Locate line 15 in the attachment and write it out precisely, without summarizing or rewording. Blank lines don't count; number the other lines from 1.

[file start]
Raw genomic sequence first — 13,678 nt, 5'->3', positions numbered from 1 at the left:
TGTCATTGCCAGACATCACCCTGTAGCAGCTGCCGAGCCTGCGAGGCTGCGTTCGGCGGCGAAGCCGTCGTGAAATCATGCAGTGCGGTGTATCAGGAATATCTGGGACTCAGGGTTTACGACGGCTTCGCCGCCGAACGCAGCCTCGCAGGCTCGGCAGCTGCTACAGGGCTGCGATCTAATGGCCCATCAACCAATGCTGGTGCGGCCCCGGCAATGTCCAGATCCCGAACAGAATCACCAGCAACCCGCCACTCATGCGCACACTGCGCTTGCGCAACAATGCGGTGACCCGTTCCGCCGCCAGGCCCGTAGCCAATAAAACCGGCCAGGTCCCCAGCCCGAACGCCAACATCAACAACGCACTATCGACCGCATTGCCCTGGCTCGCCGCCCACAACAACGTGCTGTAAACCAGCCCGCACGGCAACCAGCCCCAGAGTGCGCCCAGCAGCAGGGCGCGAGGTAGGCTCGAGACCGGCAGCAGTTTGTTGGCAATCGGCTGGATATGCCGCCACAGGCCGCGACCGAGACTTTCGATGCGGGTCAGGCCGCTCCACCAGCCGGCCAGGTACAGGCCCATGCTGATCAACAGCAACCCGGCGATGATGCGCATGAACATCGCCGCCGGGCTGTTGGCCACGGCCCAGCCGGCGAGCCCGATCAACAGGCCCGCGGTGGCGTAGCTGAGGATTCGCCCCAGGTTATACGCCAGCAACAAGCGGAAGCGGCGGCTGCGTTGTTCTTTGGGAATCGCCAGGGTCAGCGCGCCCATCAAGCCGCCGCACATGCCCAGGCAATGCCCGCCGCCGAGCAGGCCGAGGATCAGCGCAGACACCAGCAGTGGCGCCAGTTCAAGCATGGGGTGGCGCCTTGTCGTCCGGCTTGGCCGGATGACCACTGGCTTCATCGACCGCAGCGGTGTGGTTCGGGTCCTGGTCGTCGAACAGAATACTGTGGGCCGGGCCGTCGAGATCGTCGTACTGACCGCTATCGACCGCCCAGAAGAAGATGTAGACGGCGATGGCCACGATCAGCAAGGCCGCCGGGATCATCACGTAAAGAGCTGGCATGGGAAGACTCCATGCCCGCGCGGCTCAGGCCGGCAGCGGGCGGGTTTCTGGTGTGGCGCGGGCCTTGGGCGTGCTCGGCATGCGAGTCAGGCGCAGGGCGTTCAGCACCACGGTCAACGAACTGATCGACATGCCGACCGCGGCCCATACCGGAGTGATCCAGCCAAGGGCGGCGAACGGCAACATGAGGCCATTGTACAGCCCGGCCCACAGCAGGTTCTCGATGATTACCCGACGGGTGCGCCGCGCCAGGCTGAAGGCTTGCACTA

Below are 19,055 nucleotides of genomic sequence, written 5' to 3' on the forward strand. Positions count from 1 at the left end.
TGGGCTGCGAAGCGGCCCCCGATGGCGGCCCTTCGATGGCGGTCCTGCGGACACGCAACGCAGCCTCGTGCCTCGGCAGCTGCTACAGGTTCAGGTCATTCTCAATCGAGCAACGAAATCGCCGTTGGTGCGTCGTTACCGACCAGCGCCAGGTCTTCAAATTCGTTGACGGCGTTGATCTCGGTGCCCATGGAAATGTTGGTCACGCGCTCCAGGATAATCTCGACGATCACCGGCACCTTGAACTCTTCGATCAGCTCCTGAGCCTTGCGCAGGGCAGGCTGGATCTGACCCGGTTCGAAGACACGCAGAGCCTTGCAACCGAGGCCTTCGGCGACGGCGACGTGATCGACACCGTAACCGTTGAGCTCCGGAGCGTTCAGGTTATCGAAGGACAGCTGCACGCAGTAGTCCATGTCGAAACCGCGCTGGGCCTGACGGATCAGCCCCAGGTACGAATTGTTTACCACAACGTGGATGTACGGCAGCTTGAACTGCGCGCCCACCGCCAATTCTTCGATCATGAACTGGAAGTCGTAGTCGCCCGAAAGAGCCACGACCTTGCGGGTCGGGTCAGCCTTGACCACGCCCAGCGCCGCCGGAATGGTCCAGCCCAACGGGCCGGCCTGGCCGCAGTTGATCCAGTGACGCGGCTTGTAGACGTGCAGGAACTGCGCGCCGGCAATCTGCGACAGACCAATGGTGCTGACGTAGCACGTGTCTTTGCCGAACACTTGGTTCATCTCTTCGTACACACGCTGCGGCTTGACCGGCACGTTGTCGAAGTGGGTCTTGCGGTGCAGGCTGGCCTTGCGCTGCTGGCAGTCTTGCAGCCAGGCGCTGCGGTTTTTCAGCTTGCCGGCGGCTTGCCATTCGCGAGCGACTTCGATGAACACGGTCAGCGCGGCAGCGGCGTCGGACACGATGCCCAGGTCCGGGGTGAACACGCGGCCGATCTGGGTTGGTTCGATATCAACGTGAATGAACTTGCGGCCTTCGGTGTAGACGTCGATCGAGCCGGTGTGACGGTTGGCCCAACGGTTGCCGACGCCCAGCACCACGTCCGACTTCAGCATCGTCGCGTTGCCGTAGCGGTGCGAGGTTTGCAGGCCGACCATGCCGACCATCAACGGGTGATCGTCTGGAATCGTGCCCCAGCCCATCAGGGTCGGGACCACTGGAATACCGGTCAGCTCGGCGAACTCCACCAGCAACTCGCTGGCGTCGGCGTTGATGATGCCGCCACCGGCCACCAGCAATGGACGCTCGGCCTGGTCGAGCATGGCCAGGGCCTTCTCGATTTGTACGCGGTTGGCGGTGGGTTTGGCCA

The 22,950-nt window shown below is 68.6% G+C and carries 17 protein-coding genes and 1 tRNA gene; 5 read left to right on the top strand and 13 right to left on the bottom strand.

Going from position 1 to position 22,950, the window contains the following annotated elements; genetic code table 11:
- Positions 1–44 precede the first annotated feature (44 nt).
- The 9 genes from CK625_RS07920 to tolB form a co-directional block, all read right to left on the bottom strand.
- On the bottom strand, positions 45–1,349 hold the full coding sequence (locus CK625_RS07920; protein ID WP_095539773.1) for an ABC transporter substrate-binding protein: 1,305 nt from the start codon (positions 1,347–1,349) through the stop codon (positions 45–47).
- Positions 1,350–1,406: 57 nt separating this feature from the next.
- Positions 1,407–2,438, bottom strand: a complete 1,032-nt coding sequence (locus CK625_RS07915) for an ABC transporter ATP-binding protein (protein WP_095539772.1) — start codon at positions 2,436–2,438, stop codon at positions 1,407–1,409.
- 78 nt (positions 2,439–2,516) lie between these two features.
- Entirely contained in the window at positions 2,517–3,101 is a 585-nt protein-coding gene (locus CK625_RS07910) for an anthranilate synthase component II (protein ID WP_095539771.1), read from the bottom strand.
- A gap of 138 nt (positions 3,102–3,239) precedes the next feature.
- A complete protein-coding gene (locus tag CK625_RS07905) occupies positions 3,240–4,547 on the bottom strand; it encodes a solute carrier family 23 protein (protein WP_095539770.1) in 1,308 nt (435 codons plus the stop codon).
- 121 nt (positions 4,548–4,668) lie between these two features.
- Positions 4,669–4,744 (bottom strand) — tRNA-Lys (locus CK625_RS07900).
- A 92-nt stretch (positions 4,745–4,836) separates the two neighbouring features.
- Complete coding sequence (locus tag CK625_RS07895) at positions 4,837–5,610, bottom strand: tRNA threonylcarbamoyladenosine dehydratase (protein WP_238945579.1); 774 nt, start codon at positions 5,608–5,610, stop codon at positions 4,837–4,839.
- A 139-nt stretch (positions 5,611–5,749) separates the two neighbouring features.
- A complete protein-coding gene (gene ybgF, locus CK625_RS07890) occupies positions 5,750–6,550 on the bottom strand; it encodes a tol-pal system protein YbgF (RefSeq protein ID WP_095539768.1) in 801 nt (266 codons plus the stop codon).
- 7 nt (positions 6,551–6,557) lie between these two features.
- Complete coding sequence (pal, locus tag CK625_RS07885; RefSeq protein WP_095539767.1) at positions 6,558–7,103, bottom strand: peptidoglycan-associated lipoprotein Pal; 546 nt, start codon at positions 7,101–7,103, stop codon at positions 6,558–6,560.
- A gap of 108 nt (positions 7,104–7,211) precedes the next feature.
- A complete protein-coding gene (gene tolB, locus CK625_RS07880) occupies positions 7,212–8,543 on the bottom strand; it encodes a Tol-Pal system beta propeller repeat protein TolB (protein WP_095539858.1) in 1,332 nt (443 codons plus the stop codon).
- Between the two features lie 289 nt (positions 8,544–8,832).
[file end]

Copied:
- A complete protein-coding gene (locus tag CK625_RS07905) occupies positions 3,240–4,547 on the bottom strand; it encodes a solute carrier family 23 protein (protein WP_095539770.1) in 1,308 nt (435 codons plus the stop codon).